The lay sister used to prepare in her house rice gruel, and other food hard or soft, and standing at the door, as the monks walked along the streets, looked out for someone who could be tempted by the craving for delicacies. Streaming by went a crowd of monks who upheld the Three Baskets, including the Abhidhamma and the Vinaya; but among them she saw none ready to rise to her bait. Among the figures with bowl and robe, preachers of the Dhamma with honey-sweet voice, moving like fleecy scud before the wind, she saw not one.

But at last she perceived a man approaching, the outer corners of his eyes anointed, hair hanging down, wearing an under-robe of fine cloth, and an outer robe shaken and cleansed, bearing a bowl coloured like some precious gem, and a sunshade after his own heart, a man who let his senses have their own way, his body much bronzed. “Here is a man I can catch!” thought she; and greeting him, she took his bowl, and invited him into the house. She found him a seat, and provided rice gruel and all the rest; then after the meal, begged him to make that house his resort in future. So he used to visit the house after that, and in course of time became intimate.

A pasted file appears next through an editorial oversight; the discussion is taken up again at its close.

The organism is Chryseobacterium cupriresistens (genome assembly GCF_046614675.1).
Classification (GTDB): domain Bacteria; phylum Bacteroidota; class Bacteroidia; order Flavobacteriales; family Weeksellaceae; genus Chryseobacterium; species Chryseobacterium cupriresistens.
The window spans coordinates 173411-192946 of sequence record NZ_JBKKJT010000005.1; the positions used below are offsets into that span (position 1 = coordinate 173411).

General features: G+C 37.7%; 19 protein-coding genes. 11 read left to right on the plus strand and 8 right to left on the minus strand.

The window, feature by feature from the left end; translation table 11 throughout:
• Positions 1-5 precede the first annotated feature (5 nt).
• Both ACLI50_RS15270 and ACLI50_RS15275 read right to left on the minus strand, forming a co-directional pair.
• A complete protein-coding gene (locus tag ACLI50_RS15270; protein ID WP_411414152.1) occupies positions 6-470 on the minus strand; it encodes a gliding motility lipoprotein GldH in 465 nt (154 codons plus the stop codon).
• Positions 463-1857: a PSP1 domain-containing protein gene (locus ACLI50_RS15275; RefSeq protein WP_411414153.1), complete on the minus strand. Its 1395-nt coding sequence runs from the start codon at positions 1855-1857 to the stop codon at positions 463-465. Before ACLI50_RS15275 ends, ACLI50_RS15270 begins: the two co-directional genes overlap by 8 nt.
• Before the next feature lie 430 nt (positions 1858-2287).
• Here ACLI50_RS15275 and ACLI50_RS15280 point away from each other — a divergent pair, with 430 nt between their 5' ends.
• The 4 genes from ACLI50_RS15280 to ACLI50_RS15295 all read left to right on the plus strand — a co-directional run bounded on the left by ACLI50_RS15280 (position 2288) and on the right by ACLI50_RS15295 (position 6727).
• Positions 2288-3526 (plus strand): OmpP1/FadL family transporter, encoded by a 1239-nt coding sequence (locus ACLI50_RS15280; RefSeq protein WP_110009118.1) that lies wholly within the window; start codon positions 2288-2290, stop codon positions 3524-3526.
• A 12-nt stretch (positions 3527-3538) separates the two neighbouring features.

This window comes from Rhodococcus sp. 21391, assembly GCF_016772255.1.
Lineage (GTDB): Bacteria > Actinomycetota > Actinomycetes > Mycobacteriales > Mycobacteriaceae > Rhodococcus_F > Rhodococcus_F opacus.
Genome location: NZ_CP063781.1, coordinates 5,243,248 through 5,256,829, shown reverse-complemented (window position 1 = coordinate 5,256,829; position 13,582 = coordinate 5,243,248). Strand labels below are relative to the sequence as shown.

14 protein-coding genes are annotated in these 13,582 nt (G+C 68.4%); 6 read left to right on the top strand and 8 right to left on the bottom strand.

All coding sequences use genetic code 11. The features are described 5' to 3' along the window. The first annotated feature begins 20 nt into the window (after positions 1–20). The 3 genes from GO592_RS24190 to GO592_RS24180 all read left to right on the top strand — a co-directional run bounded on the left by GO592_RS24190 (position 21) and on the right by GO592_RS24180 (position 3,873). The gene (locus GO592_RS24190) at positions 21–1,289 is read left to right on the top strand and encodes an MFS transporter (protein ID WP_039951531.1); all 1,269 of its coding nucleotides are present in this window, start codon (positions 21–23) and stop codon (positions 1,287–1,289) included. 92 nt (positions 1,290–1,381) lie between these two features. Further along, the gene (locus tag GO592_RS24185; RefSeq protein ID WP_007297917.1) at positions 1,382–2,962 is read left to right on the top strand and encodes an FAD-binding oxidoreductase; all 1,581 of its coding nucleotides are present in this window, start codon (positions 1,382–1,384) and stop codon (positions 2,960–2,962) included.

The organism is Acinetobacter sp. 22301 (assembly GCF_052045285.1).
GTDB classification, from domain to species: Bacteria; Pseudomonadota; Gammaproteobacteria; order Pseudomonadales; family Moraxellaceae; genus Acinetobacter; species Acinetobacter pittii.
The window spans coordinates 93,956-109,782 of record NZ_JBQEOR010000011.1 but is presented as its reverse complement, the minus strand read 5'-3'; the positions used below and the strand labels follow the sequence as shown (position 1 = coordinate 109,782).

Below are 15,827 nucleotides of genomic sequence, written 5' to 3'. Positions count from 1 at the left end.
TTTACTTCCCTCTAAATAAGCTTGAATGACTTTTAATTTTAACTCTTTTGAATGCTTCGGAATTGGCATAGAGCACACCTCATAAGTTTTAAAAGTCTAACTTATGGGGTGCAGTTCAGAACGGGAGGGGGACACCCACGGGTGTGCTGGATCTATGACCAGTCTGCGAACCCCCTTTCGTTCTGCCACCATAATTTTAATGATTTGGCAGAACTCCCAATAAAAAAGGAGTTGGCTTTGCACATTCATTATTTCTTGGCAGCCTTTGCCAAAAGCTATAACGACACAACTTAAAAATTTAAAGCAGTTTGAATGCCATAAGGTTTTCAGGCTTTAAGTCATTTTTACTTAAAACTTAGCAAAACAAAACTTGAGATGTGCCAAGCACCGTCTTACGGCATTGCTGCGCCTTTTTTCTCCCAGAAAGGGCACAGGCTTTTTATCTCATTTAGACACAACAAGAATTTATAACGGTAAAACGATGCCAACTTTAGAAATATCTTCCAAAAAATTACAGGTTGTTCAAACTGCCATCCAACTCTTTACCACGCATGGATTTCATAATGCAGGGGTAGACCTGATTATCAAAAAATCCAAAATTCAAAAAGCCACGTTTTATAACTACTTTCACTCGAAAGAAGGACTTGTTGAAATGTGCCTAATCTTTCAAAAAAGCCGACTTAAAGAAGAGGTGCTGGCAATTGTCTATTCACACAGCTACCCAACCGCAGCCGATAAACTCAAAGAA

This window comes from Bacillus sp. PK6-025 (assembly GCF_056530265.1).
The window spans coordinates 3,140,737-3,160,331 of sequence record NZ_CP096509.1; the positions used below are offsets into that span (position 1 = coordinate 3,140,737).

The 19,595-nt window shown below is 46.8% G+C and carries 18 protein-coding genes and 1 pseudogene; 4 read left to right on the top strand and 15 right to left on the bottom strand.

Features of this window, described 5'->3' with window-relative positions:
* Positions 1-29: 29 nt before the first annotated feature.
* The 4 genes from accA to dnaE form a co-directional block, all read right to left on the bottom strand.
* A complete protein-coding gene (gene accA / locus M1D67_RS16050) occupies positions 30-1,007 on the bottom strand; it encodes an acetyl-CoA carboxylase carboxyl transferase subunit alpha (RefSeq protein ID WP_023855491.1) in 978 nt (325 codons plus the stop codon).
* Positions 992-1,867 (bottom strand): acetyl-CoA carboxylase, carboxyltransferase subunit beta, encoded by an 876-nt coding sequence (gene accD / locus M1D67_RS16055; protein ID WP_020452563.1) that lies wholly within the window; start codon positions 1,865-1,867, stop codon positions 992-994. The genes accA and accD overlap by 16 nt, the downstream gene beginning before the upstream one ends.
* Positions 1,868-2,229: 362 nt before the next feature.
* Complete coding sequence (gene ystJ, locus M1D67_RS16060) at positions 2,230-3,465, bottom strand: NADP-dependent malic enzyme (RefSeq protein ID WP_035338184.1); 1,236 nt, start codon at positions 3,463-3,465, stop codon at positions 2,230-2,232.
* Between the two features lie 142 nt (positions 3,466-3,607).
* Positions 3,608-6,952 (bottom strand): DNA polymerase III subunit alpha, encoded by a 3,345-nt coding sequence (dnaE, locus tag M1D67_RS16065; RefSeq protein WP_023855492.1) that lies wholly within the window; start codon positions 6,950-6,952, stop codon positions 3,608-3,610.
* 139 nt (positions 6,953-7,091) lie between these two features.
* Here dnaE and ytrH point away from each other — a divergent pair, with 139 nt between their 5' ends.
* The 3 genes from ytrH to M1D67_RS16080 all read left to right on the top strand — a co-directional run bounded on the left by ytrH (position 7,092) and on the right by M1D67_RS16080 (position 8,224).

One day, the lay sister said in his hearing, “In this household we are happy enough, only I have no son or son-in-law capable of keeping it up.” The man heard it, and wondering what reason she could have for so saying, in a little while he was as it were pierced to the heart. She said to her daughter, “Tempt this man, and get him into your power.” So the girl after that time decked herself and adorned herself, and tempted him with all women’s tricks and wiles. Then the man, being young and under the power of passion, thought in his heart, “I cannot now hold on to the Buddha’s dispensation,” and he went to the monastery, and laying down bowl and robe, said to his spiritual teachers, “I am discontented.”